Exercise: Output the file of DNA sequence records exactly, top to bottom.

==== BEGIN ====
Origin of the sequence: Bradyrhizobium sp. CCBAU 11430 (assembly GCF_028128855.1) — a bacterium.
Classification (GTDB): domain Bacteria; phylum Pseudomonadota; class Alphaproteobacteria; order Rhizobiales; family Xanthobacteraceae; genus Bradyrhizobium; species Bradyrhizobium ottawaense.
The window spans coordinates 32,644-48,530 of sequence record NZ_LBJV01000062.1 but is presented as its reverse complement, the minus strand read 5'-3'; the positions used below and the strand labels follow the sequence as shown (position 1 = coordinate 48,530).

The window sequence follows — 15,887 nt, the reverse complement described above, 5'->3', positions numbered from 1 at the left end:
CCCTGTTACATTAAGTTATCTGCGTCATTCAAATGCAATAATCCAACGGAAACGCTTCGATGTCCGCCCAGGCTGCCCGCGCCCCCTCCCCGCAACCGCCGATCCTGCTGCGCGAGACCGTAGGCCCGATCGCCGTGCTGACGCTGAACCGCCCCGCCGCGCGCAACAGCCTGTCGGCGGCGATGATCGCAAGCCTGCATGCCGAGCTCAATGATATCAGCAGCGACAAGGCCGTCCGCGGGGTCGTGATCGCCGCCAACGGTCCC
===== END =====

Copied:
Origin of the sequence: Bradyrhizobium sp. CCBAU 11430 (assembly GCF_028128855.1) — a bacterium.
Classification (GTDB): domain Bacteria; phylum Pseudomonadota; class Alphaproteobacteria; order Rhizobiales; family Xanthobacteraceae; genus Bradyrhizobium; species Bradyrhizobium ottawaense.
The window spans coordinates 32,644-48,530 of sequence record NZ_LBJV01000062.1 but is presented as its reverse complement, the minus strand read 5'-3'; the positions used below and the strand labels follow the sequence as shown (position 1 = coordinate 48,530).

The window sequence follows — 15,887 nt, the reverse complement described above, 5'->3', positions numbered from 1 at the left end:
CCCTGTTACATTAAGTTATCTGCGTCATTCAAATGCAATAATCCAACGGAAACGCTTCGATGTCCGCCCAGGCTGCCCGCGCCCCCTCCCCGCAACCGCCGATCCTGCTGCGCGAGACCGTAGGCCCGATCGCCGTGCTGACGCTGAACCGCCCCGCCGCGCGCAACAGCCTGTCGGCGGCGATGATCGCAAGCCTGCATGCCGAGCTCAATGATATCAGCAGCGACAAGGCCGTCCGCGGGGTCGTGATCGCCGCCAACGGTCCC